How will this impact government revenue and police pay?
On average, in Colorado and its municipalities, only 4% of revenue comes from fines. That being said, several towns collect 30% or more from fines, with a couple collecting over 50%. This is simply unacceptable. No municipality should be allowed to rely on penalizing it's citizens to sustain a budget.
In addition, if fines are being routed to charities that directly support the core issues at the basis of the fine - such as homelessness, mental illness, stray animals, and even seat belt usage - less revenue is needed by the city. This is a win-win.
Ideally as incentive drops, so will the desire to seek out victimless crimes, allowing law enforcement and regulatory agencies to focus on crimes with actual victims.
If only 4% of revenue comes from fines, why pass this proposition?
One of the main goals of Stop the Shakedowns is to reduce the incentive to create more victimless crimes where the end goal is revenue collection. This doesn't mean fines cannot be collected or new fines cannot be required, but it means when they are levied, it will be for a good enough reason that governments will feel the crime justifies a "fine donation" to a charity rather than their own bank account.
We also do not want more municipalities to begin to rely on penalizing their citizens to balance their budgets. Stop the Shakedowns will prevent that before it can even start.
Why does this ballot initiative only focus on fines, and not other fees and court costs?
Stop the Shakedowns applies to all fines, forfeitures and other financial penalties. Colorado is a Constitutional single-subject legislation state. This applies to both legislation passed by the state legislature, as well ballot initiatives. Because of this, Stop the Shakedowns must remain focused on a single subject.
Does this only apply to law enforcement tickets?
Absolutely not. Colorado citizens are penalized on a regular basis for things as simple as cutting hair in their home without a license (statewide), or owning three dogs instead of two (certain municipalities), or allowing dandelions to grow on their property (Pueblo). These are just a few examples of the many non-law enforcement related "crimes" for which revenue is collected via fines.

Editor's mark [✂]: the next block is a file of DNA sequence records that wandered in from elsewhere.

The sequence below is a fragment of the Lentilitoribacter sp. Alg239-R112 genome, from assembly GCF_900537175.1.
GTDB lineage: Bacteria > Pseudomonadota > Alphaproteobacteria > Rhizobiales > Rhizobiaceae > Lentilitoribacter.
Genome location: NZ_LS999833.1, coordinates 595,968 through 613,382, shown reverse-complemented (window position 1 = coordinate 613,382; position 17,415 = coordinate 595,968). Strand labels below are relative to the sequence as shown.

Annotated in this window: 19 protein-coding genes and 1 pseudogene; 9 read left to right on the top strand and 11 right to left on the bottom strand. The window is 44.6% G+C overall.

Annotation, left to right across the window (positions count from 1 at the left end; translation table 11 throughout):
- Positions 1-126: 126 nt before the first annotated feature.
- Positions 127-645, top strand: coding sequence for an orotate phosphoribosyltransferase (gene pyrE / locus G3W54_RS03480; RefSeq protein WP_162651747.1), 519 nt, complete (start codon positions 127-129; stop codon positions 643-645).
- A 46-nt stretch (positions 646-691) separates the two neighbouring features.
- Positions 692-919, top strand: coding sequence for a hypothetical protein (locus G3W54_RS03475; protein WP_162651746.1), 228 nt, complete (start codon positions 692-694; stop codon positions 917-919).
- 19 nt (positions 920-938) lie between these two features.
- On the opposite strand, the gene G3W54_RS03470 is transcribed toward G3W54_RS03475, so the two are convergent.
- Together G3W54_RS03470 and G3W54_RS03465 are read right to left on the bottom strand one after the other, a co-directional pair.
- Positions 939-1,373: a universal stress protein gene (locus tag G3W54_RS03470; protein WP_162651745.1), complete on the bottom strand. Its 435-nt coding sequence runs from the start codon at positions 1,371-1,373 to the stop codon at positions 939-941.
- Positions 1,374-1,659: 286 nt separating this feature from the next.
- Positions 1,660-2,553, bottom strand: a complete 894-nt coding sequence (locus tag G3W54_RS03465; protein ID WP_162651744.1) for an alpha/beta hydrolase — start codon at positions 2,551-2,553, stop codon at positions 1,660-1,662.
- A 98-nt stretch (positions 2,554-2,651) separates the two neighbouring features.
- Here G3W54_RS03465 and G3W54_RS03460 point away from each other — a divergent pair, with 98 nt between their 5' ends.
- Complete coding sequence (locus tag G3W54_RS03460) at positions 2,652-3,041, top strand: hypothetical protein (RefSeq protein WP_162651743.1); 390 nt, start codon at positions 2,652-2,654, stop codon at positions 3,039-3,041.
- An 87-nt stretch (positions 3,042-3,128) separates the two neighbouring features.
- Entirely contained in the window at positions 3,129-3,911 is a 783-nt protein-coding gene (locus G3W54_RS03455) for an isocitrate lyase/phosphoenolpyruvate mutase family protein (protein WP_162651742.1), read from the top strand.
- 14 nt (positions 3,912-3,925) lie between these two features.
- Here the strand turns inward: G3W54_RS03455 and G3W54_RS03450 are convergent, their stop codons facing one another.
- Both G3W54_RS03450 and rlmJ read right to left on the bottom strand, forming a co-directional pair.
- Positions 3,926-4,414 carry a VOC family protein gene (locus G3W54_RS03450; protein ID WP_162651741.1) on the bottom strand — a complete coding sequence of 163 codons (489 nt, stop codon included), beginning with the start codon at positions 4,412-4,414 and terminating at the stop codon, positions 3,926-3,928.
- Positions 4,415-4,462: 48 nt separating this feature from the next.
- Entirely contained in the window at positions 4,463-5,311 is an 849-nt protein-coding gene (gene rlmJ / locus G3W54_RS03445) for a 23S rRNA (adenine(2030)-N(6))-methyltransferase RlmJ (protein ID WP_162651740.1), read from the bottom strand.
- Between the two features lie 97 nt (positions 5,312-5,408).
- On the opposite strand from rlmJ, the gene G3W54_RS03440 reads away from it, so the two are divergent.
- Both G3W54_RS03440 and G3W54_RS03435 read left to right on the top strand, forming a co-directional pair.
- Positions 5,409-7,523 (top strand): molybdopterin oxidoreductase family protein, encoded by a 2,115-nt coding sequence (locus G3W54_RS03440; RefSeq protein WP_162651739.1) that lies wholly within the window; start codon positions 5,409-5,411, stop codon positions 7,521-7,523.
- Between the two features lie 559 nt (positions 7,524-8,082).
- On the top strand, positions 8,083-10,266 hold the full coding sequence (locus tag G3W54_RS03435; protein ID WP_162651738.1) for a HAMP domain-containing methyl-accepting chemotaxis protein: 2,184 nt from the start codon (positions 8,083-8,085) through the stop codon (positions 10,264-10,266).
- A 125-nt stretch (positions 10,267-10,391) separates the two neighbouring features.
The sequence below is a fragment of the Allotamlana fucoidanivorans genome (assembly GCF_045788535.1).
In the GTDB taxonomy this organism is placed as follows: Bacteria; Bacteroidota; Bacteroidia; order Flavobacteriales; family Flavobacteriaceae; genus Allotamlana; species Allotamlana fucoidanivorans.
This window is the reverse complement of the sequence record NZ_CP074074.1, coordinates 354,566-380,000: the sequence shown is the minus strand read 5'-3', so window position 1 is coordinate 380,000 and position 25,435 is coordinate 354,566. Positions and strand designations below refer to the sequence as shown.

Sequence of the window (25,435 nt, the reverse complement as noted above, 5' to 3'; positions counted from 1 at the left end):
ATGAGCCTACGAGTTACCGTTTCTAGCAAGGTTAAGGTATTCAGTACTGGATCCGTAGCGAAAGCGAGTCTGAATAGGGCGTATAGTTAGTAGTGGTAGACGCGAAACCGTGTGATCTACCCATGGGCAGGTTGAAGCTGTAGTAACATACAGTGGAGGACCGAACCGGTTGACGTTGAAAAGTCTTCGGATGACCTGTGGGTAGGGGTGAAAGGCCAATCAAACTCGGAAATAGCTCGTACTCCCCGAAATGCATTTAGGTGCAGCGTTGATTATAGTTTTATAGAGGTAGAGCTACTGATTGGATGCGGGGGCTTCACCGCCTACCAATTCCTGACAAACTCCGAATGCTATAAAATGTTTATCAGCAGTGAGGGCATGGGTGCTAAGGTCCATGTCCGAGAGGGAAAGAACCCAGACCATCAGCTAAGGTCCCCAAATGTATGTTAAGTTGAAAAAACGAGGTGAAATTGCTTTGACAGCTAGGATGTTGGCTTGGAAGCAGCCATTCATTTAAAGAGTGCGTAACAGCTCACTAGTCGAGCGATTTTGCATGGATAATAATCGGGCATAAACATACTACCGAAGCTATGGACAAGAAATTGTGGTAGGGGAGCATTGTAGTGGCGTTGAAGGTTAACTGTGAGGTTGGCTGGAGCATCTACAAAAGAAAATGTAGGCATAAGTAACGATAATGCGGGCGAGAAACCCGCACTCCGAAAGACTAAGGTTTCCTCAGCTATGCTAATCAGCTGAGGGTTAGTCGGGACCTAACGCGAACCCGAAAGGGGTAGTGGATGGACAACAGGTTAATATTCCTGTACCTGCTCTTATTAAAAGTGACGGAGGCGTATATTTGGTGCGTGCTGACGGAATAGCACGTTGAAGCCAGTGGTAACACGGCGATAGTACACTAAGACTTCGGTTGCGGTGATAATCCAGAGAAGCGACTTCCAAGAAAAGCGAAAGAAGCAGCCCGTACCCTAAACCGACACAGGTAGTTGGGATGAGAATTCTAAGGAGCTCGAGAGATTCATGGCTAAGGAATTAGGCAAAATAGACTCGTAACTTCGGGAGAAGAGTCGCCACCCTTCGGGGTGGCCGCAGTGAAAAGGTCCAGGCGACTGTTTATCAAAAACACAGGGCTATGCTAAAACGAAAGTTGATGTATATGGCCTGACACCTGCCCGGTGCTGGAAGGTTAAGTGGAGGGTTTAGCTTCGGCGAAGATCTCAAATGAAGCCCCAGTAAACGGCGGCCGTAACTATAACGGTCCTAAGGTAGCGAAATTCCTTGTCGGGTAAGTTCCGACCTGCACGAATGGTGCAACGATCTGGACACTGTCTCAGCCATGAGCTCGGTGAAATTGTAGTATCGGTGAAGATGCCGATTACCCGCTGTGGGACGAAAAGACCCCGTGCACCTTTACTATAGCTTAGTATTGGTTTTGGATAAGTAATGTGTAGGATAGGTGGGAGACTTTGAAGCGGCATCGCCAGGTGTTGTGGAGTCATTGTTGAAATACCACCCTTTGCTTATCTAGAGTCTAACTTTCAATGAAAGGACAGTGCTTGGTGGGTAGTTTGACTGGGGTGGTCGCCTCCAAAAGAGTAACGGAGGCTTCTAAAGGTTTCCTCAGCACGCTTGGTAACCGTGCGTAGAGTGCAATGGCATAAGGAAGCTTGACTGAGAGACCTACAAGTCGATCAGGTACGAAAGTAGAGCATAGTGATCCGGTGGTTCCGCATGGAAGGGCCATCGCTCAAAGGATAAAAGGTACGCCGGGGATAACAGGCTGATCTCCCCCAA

Is this a partisan initiative?
Limiting government power is never partisan. Anyone, from any point on the political spectrum, will benefit from disincentivizing the use of citizens to increase government revenue.
In addition, by allowing citizens to pay their fines to charities, instead of government, people will be able to support the causes which they believe government is falling short on, reducing the need for government intervention in our every day lives.
Are fines sent to charity tax deductible?
If the charity you are choosing to send your fine to meets the necessary qualifications, then yes. Fines are tax deductible just as a normal donation would be.
What about crimes with victims? How is restitution and/or victim's compensation handled?
Stop the shakedowns believes in restorative justice, i.e., when someone suffers damages due to the actions or negligence of another, the first priority is the victim. When a victim exists, the money from fines goes to the victim. If the fine exceeds the damages of the victim, the excess money goes to charity. If the fine does not cover the victim’s damages completely, the justice system remains available for the victim to utilize, just as it does today.
What charities are eligible for "fine donations?"
All registered and legitimate charities in the state of Colorado would be eligible for Stop the Shakedown's "fine donations".
Won't this be a bigger burden for fine paying citizens and municipalities?
Government is far from efficient. Some fines can only be paid in person or through the mail. Citizens don't feel incentive to pay their fines, so they set up payment plans instead or ignore them all together. By streamlining fine payment with the use of charities, and also increasing motivations to get fines paid, administration burden will be drastically reduced.